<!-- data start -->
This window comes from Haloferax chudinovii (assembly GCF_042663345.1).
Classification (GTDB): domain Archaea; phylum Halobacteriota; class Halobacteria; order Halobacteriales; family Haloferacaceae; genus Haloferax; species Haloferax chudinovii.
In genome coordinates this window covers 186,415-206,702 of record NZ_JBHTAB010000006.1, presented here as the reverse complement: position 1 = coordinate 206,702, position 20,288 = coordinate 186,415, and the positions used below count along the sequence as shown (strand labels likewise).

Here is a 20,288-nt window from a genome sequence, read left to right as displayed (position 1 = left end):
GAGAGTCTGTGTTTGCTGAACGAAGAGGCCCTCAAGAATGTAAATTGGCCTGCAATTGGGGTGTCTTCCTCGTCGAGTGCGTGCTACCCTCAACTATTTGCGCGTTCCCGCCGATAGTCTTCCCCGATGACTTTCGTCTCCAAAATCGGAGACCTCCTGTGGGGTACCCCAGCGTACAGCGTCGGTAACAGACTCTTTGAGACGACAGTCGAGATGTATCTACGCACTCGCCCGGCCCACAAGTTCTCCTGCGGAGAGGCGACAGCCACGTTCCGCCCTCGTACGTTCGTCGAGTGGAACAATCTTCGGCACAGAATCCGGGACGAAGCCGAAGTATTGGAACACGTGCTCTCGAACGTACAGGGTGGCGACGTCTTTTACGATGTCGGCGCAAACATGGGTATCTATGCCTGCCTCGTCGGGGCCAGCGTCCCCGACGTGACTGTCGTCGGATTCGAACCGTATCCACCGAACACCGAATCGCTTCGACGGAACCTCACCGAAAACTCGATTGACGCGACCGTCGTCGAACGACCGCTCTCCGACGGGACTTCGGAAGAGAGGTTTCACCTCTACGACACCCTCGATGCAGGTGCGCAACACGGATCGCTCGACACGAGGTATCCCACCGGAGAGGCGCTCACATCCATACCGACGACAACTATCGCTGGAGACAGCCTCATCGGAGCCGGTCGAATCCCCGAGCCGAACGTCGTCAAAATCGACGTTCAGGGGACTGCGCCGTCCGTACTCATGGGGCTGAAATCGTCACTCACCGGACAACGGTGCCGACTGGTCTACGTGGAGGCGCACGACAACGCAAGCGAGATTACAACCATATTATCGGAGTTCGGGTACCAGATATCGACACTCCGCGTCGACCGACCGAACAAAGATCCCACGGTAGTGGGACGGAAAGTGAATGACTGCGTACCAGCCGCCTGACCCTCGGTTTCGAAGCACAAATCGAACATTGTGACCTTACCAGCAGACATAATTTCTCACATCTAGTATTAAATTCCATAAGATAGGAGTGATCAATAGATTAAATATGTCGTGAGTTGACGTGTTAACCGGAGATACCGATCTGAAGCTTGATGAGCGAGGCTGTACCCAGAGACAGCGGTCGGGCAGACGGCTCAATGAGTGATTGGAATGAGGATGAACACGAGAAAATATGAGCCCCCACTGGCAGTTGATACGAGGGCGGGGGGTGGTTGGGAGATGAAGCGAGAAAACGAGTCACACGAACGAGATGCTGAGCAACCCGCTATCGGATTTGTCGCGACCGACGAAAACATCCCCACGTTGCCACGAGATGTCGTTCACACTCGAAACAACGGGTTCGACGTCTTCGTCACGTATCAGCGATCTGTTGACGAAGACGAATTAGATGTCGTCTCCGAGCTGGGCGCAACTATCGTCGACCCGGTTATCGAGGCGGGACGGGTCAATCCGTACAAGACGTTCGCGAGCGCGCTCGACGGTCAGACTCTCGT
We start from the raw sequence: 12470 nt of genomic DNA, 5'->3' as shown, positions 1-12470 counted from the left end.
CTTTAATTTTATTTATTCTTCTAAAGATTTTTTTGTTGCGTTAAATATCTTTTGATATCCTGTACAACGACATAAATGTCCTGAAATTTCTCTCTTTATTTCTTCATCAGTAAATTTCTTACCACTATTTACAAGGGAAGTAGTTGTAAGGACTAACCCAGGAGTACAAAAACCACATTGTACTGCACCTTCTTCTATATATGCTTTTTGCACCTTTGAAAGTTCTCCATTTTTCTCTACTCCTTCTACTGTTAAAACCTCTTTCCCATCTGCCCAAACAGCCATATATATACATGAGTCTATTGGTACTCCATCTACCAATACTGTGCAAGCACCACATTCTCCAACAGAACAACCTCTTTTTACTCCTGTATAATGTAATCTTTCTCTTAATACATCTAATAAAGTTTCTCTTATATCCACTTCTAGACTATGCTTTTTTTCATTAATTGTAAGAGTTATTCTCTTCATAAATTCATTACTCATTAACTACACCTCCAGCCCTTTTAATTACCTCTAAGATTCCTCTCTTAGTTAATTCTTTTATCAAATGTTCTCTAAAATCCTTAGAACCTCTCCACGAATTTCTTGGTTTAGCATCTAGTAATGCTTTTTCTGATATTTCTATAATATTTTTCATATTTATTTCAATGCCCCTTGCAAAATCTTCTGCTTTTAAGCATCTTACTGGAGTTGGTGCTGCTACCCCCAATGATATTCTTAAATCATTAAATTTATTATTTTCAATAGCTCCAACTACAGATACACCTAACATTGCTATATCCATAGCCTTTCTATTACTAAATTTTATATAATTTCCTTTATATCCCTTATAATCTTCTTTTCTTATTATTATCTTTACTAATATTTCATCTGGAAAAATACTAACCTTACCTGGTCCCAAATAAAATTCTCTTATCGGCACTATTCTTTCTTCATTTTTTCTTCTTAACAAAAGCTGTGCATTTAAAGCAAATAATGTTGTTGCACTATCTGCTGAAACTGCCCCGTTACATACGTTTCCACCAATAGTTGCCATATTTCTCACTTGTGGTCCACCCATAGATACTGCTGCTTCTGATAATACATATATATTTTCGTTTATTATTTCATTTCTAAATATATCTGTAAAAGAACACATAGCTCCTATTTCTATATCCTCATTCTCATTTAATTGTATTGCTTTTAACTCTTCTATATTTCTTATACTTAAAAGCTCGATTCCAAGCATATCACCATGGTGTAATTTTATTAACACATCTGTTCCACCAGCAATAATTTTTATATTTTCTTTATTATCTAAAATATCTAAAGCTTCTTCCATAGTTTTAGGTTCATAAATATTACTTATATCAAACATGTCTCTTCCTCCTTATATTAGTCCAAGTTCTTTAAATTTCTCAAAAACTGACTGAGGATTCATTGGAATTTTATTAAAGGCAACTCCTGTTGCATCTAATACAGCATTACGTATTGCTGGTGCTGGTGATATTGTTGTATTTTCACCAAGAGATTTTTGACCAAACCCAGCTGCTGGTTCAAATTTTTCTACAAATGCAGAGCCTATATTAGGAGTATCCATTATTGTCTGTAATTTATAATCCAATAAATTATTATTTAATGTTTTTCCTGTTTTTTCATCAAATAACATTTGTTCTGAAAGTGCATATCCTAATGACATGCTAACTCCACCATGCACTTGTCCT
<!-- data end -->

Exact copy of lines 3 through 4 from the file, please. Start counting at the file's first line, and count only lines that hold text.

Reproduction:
In genome coordinates this window covers 186,415-206,702 of record NZ_JBHTAB010000006.1, presented here as the reverse complement: position 1 = coordinate 206,702, position 20,288 = coordinate 186,415, and the positions used below count along the sequence as shown (strand labels likewise).

Here is a 20,288-nt window from a genome sequence, read left to right as displayed (position 1 = left end):